BackupAssist anticipates that most of their SMB customers will continue to recover on-prem, but the cloud recovery option is designed to offer additional protection, at a price far less than DRaaS solutions.
Australian-headquartered BackupAssist, which makes Windows-based automated server backup and recovery software for SMBs, is announcing the General Availability of BackupAssist ER. The disk to disk to cloud backup offering is the company’s first that allows recovery in the cloud. Its purpose is to give a cloud recovery option, to be competitive with DRaaS [Disaster Recovery-as-a Service] offerings for that capacity, while still costing much less.
In business since 2001, BackupAssist has always focused on smaller businesses, although they have acquired some larger logos as well, and now sell into 165 countries.
“Our market is really focused on organizations of 500 people or less, with our core being under 150 people,” said Linus Chang, BackupAssist’s Founder and CEO. “While they have an increasing number of more upper end logos like Siemens, GE and American Airlines, their typical customers tend to be schools, non-profits and local organizations like dental practices and other small businesses.
Backup customers are increasingly stressed with the growth of more sophisticated attacks, and which, in the case of ransomware, focus on disabling the backup data.
“The challenge of SMBs in this environment is how to protect yourself with a limited budget, in an asymmetric situation where small business budgets have to protected against the resources of state sponsored hacking,” Chang said. “COVID makes this situation worse by making many traditional backup processes unworkable. Many have relied on someone being at the office to swap hard disks. Customers need full unattended resilience. But our customers also want a solution that’s affordable. Cost is critical. They need automatic offsite backup. Most of their recoveries are still local, so we need to make those fast, but we also now give the option to recover in the cloud.”
Chang said that while legacy backup is inexpensive, it’s fairly slow and its technology has not changed for years. DRaaS has key advantages over it – but at the cost of a much higher price.
“DRaaS is appliance based, provides a fast recovery, and lets you recover locally in cloud – but it’s a HUGE jump in price,” Chang said. “Only about 10% of our client base can afford DRaaS. There is also concern about vendor lock-in We want to bring the gap between these two islands, and this is what BackupAssist ER attempts to do. It is not trying to be the best solution on the market, but to be the best fit for many customers. We want to deliver what matters to SMBs at a cost point that’s friendly to them.”
The premise behind BackupAssist ER is to add a cloud recovery capability while still being significantly less expensive than competitive solutions.
“The number one request we couldn’t satisfy before was an automated recovery capability into the cloud, and that’s why we researched and developed this,” Chang said. “It’s low cost without sacrificing quality. Most of our market doesn’t need super High Availability or other expensive capabilities. They want local recovery that is near instant that satisfies their RTO. They want the capability of recovering from the cloud for extra protection, but time to recover from cloud is not a critical factor. So the cloud recovery time is longer, taking hours, as opposed to being near-instant. This lets us optimize for cost. We are 75% cheaper than DRaaS while still offering similar outcomes.”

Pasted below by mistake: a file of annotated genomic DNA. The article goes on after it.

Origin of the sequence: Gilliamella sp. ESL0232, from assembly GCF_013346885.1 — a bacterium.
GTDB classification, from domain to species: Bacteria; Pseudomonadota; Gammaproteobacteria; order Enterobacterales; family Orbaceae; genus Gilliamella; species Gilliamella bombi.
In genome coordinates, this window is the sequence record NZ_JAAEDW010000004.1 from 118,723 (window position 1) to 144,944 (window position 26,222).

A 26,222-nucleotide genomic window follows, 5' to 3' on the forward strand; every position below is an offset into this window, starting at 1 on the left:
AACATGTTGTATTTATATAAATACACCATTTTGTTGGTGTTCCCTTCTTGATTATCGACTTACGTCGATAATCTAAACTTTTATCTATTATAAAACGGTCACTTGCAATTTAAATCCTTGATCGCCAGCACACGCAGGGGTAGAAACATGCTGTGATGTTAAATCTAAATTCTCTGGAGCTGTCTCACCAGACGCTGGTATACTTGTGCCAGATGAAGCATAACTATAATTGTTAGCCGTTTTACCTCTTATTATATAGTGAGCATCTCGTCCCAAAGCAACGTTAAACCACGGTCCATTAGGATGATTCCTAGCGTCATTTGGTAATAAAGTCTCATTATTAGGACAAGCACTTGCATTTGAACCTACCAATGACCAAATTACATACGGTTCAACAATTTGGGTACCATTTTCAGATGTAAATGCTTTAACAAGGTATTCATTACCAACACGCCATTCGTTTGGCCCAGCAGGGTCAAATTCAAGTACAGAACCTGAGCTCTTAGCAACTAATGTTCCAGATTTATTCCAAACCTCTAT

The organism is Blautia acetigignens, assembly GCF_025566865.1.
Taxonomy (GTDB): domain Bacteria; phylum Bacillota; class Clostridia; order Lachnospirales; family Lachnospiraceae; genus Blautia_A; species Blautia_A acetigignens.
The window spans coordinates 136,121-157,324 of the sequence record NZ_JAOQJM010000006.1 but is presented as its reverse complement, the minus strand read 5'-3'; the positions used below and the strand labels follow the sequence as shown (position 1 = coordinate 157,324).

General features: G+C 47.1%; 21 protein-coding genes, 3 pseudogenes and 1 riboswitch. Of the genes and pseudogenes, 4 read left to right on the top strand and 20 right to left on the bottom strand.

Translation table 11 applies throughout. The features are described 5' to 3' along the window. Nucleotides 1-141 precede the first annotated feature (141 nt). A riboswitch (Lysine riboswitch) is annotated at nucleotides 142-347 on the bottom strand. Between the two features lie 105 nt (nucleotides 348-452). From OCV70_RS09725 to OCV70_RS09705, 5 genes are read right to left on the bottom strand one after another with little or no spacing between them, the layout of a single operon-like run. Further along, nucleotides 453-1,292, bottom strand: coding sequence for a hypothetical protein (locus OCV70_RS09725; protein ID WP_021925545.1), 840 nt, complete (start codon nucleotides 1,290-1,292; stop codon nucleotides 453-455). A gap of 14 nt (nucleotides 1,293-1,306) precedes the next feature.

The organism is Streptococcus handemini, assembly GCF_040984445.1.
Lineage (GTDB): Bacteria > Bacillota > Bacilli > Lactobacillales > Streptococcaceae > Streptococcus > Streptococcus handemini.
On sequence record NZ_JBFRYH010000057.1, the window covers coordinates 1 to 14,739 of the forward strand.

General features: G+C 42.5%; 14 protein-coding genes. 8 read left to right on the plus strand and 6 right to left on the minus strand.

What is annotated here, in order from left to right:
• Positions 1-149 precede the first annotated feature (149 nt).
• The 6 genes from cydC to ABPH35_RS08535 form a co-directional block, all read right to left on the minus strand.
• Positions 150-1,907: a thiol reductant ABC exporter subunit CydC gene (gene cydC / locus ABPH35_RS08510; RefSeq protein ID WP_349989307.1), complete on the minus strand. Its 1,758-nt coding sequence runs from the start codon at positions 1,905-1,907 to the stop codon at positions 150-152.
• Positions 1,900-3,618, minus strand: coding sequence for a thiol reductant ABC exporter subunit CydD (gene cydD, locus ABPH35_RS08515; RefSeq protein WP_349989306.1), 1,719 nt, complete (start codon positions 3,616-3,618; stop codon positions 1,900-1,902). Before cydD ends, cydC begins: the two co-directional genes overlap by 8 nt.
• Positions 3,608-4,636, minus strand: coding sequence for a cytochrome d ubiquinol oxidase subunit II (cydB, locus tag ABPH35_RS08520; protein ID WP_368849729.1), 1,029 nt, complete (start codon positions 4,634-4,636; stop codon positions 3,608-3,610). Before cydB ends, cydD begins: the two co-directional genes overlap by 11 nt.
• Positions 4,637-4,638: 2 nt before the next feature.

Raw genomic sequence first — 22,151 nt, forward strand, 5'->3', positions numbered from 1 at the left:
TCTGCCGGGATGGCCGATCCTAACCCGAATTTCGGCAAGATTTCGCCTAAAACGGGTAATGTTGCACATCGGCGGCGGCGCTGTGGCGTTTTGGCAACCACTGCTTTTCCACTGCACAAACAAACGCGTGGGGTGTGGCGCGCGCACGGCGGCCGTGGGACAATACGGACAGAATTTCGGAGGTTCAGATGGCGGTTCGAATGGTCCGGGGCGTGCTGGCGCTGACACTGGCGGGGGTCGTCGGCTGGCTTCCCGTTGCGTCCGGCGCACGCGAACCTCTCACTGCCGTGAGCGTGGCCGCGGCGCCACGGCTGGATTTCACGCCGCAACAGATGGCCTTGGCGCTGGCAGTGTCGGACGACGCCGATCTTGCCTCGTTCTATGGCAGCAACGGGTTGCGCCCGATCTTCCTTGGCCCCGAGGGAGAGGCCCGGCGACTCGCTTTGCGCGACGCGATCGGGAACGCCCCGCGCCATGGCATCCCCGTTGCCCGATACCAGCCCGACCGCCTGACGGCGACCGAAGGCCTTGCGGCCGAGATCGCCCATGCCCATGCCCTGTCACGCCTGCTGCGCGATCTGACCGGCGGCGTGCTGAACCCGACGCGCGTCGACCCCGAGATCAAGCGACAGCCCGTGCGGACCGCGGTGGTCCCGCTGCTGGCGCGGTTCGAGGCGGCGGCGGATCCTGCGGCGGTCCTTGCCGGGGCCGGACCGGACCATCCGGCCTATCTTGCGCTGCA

Chang said the slower cloud recovery isn’t a liability in this market.
“Customers who want fast cloud recovery will pay for a higher class of service,” he said. “It’s very much a ‘horses for courses’ situation. For those customers, there are real time replication offerings out there that may be better suited to their needs.”
BackupAssist provides three disaster recovery methods: virtual machine (VM) Instant Boot, Bare Metal Recovery (BMR) and Download Cloud Backup to Anywhere.
“Most recoveries will be on prem, but it’s nice to have this last option as a fallback,” Chang said. It also includes three data recovery methods: granular files – to any point in time, granular exchange – to any point in time, and granular applications – to any point in time.
“Backup Assist ER shows that they are thinking differently,” said Stuart Bryan, President of Norwich CT-based Backup Assist partner I-M Technology. “Most people in the backup world are ‘me too.’ They are looking to innovate in line with their mission, while staying true to affordability and security, and I appreciate that.
I-M Technology has been selling Backup Assist since 2011, first coming across them when finding them on the server of a new customer, and adding them to more accounts because they liked their simplicity. They sell multiple backup solutions to meet specific client needs, and position Backup Assist where High Availability isn’t an issue.
“We have offered cloud backup as a standard part of our services since 2008, but before to have Backup Assist in the cloud, you had to do data centre replication or Rync,” Bryan said. That was okay, but this makes it much easier to shore up in the cloud for Backup Assist clients who want greater redundancy. We can now push it into the cloud so a customer isn’t just tied to local storage. I’m looking it having some strong archival arguments, as well as for clients with lower RTO demands.”
Pricing is $USD 399 annually per physical machine, $199 USD annually per virtual guest machine, and $699 per virtual host machine. There are also discounts for multi-year subscriptions and for purchasing for five or more machines.